Sunday, December 21, 2008

Fantasmo Episodes 43 & 44

Hey Superfans!
January is just around the corner, so it’s time to talk about what’s in store for Fantasmo 2009! Those of you who made it out to our unstoppable holiday show may recall Rob and I talked a little about the schedule for the next few months . . . well disregard all of that! Some late breaking releases have made it necessary for us to switch up our lineup for the next few months, but it’s all for the best (we know you’ll agree when you hear what’s in store)!

First off, let’s have a look at January. There are a lot of holidays in January, which means we won’t be able to do the first Friday of the month, nor several after. In fact, we’re going to have to hold Episode 43 on the last Friday of the month, January 30th. But the wait will be absolutely worth it, because Episode 43 is our first ever zombie night! Of course there’s a lot to choose from there, so we’ve decided to go with a couple of foreign zombie films that you may not have caught during their ever so brief theatrical runs. First up is a 2003 zombie fest from Australia appropriately titled Undead, in which a meteorite shower turns the peaceful citizens of a rural town into ravenous zombies! We’re following that with one of the all-time greatest zombie films, Peter Jackson’s 1993 masterpiece Dead Alive. Before he did Lord of the Rings, Jackson was making some of the wildest horror films ever conceived in his native land of New Zealand, and Dead Alive is perhaps his crowning achievement (for my money I like it a lot better than anything he’s done since).

So here are your official Episode 43 details:

When: Friday, January 30th

Where: Chesapeake Central Library, 298 Cedar Road, Chesapeake, VA 23322

Films:

8:00 P.M.: Undead – Rated R

9:45 P.M. Dead Alive – Unrated

Okay, so that’s our supercool lineup for Episode 43 . . . but there’s more . . .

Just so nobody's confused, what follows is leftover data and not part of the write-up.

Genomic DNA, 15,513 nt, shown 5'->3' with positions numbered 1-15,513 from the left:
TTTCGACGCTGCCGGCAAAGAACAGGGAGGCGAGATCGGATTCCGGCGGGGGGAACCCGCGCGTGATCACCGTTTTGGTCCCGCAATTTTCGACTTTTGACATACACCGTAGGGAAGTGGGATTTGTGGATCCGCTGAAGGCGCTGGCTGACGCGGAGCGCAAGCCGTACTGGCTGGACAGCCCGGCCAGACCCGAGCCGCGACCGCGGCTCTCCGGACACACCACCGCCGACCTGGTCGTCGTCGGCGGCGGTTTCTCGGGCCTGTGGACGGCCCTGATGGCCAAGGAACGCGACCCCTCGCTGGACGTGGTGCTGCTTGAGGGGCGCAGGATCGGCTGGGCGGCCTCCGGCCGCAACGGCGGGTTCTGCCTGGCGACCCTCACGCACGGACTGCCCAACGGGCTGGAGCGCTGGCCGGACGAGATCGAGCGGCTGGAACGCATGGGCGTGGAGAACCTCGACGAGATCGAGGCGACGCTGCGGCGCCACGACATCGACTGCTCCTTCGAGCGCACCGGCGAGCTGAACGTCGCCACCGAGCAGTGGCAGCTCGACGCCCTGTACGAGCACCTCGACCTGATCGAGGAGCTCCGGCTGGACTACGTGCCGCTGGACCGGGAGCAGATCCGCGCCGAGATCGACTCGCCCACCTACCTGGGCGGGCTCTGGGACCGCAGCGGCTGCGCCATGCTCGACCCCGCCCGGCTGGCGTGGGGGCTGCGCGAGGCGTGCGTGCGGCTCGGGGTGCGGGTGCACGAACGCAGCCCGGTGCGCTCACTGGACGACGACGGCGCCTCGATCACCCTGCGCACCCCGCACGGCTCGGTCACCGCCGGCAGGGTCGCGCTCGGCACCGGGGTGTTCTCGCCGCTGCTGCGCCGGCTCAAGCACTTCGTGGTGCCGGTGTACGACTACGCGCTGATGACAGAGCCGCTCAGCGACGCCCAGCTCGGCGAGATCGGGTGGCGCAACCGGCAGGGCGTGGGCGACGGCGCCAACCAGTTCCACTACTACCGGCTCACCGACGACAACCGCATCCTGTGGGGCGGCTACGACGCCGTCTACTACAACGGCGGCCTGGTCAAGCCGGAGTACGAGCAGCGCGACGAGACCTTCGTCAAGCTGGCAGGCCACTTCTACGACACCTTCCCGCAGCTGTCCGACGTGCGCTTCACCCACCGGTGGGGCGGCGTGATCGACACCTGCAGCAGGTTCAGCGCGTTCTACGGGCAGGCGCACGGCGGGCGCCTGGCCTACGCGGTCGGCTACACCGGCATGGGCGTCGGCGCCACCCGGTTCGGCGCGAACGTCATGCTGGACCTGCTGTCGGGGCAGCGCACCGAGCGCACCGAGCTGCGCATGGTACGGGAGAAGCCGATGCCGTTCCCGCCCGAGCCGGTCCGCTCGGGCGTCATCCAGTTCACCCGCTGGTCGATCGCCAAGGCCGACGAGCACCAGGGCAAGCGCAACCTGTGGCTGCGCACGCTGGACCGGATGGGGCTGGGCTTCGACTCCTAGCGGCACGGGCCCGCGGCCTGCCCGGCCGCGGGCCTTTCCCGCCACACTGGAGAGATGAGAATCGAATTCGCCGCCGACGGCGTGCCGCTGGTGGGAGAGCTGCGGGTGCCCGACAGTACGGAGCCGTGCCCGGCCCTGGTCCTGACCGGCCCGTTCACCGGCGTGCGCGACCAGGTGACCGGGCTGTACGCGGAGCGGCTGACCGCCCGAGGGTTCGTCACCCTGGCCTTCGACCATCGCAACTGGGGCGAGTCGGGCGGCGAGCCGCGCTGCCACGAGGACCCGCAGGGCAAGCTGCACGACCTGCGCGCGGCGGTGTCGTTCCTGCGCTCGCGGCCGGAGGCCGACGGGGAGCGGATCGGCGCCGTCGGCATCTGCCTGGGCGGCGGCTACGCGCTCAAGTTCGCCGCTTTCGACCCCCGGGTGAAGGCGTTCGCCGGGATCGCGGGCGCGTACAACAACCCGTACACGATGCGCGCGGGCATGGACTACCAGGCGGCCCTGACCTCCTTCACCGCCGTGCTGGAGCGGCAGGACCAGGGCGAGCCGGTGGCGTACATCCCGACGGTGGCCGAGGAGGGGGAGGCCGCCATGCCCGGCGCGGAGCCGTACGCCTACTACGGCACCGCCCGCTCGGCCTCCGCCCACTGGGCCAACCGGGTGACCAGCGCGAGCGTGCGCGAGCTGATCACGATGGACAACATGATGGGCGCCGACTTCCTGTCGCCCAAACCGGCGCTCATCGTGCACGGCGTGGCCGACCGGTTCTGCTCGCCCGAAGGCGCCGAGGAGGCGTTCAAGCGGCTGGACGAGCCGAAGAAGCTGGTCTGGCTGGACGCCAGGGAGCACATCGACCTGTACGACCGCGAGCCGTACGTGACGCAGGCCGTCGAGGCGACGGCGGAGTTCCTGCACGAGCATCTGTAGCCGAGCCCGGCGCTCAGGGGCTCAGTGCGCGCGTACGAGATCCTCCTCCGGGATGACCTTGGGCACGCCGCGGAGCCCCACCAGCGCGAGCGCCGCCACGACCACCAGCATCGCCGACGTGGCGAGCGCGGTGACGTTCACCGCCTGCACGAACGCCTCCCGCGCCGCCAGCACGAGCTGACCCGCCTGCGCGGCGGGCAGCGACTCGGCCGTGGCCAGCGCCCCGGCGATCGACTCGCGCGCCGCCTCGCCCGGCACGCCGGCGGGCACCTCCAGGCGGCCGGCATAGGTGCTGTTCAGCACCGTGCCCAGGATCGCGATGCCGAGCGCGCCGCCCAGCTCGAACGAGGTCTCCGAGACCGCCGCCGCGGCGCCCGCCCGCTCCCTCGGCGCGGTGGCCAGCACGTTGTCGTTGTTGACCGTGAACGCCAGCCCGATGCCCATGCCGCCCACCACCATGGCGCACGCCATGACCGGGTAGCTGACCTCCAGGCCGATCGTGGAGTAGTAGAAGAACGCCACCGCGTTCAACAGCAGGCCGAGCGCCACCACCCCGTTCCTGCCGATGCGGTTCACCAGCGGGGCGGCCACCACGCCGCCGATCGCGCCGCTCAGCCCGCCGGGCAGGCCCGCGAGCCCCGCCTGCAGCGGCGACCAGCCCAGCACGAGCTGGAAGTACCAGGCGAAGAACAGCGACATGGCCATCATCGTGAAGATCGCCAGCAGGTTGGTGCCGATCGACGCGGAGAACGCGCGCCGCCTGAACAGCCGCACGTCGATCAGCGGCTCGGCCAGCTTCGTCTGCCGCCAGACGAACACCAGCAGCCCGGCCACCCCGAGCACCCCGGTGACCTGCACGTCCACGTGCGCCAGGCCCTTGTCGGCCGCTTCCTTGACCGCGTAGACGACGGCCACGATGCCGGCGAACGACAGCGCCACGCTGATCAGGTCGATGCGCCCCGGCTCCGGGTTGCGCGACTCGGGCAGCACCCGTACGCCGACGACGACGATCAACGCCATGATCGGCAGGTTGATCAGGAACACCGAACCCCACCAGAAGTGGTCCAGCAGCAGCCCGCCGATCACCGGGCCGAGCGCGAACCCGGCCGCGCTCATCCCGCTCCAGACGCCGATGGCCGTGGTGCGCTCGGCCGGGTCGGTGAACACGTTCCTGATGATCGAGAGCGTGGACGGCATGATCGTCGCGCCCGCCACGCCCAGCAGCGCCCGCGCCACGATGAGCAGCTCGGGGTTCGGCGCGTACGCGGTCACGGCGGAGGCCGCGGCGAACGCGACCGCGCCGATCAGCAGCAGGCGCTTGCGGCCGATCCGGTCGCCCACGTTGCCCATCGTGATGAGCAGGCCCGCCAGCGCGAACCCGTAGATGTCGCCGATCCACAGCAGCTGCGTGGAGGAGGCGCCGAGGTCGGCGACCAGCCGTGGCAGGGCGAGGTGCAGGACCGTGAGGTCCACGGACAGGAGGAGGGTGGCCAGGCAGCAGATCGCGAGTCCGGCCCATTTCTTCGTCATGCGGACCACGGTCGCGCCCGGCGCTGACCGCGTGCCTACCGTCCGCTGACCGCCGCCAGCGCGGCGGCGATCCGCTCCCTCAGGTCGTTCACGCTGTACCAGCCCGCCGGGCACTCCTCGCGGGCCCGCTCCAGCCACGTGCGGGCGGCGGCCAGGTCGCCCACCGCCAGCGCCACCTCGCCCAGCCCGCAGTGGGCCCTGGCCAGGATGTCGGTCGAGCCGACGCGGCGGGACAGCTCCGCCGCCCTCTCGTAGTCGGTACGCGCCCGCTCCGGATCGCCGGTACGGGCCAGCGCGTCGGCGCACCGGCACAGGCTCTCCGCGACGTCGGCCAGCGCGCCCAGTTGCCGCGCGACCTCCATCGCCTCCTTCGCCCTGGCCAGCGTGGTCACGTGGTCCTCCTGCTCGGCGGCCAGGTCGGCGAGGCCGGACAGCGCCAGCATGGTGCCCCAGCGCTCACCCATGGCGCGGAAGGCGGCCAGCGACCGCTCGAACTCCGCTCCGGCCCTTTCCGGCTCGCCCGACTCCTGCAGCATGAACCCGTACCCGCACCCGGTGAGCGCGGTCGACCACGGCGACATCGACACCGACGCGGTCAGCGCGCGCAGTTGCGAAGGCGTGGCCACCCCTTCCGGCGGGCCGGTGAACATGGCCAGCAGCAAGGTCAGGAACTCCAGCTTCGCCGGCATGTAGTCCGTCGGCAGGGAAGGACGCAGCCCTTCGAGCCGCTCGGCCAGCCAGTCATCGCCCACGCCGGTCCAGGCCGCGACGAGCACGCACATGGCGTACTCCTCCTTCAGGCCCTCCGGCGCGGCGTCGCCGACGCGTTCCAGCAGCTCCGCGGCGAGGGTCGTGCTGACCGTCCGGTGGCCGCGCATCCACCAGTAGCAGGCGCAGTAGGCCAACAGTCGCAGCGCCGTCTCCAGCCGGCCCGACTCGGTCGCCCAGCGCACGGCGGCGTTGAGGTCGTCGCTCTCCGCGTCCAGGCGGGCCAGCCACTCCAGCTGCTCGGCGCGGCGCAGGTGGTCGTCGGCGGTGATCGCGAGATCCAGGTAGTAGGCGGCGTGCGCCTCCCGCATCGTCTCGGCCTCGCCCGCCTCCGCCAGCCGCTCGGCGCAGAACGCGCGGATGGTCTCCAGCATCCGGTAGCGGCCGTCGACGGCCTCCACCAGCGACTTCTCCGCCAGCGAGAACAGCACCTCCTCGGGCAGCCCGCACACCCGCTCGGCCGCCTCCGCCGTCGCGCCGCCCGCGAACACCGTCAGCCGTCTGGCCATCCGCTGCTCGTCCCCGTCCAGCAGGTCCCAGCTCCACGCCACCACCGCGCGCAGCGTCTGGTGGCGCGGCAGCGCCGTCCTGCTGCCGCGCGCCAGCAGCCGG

We had originally announced that we were going to screen Friday the 13th 1 & 2 as our January show in anticipation of the forthcoming remake being released on February 13th. Well, we just recently found out that on February 3rd three new editions of the first Friday films will be released that we just had to wait for. First off, the original Friday the 13th will be released for the first time in America in its uncut form. For years this version has been available overseas, and now almost 29 years after its release we will be able to see it on the big screen at Fantasmo. If you’re a fan of effects legend Tom Savini (and who isn’t) you don’t want to miss this. As awesome as that revelation was, we also learned that on the same day the third film in the series will be released in its original 3-D format. That’s right, we’re going to screen part 3 in 3-D! And rounding things out, we’ll also be screening a spiffy new edition of the 2nd film, which is actually my personal favorite of the Fridays (I consider it to be The Empire Strikes Back of the Friday the 13th films, a crown jewel if you will).

In addition to the above (yes there’s still more), we’re also working on getting a special guest for this one who played a pivotal role in the series . . . stay tuned for updates. This truly has the potential to be one of our best episodes yet, so mark your calendars now. Your official early details for Episode 44 are as follows:

When: Friday, February 6th

Where: Chesapeake Central Library, 298 Cedar Road, Chesapeake, VA 23322

Films:

8:00 P.M.: Friday the 13th: Uncut Edition

9:45 P.M.: Friday the 13th Part 2 – Rated R

11:30 P.M.: Friday the 13th Part 3 in 3-D – Rated R

For those of you crunching the numbers at home, you’ll note that we’re back on the first Friday schedule in February . . . which means back to back Fantasmos in January and February! Can you say Happy New Year?!? Two great Fantasmos to kick off 2009! And there’s more where that came from! We’ll be rolling out the news shortly for the upcoming months, including our all-night April anniversary show, but let’s just say this is just the tip of the iceberg. In particular, we have two contenders for our April show that could rival previous greats such as Can’t Stop the Music, Gymkata, and Shark Attack 3 (yes, it’s true : ) Viva la 2009! Viva la Fantasmo!